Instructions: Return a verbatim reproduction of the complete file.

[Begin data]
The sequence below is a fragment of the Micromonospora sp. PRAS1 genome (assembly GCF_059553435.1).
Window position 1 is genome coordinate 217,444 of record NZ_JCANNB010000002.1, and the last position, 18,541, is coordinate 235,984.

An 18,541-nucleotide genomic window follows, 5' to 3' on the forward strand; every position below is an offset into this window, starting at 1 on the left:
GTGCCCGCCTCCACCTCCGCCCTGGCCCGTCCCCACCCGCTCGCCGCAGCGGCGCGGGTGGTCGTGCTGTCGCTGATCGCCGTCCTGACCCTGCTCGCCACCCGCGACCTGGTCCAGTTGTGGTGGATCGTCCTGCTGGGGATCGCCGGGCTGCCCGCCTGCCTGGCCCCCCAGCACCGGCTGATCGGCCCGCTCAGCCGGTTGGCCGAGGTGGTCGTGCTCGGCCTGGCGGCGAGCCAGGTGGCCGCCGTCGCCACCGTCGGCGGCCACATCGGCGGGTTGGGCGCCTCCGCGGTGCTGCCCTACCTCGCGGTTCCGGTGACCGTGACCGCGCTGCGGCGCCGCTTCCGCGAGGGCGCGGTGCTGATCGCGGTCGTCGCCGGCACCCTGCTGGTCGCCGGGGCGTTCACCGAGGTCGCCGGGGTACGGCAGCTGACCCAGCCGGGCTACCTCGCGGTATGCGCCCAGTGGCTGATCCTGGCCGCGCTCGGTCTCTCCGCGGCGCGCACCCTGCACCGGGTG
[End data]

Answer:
The sequence below is a fragment of the Micromonospora sp. PRAS1 genome (assembly GCF_059553435.1).
Window position 1 is genome coordinate 217,444 of record NZ_JCANNB010000002.1, and the last position, 18,541, is coordinate 235,984.

An 18,541-nucleotide genomic window follows, 5' to 3' on the forward strand; every position below is an offset into this window, starting at 1 on the left:
GTGCCCGCCTCCACCTCCGCCCTGGCCCGTCCCCACCCGCTCGCCGCAGCGGCGCGGGTGGTCGTGCTGTCGCTGATCGCCGTCCTGACCCTGCTCGCCACCCGCGACCTGGTCCAGTTGTGGTGGATCGTCCTGCTGGGGATCGCCGGGCTGCCCGCCTGCCTGGCCCCCCAGCACCGGCTGATCGGCCCGCTCAGCCGGTTGGCCGAGGTGGTCGTGCTCGGCCTGGCGGCGAGCCAGGTGGCCGCCGTCGCCACCGTCGGCGGCCACATCGGCGGGTTGGGCGCCTCCGCGGTGCTGCCCTACCTCGCGGTTCCGGTGACCGTGACCGCGCTGCGGCGCCGCTTCCGCGAGGGCGCGGTGCTGATCGCGGTCGTCGCCGGCACCCTGCTGGTCGCCGGGGCGTTCACCGAGGTCGCCGGGGTACGGCAGCTGACCCAGCCGGGCTACCTCGCGGTATGCGCCCAGTGGCTGATCCTGGCCGCGCTCGGTCTCTCCGCGGCGCGCACCCTGCACCGGGTG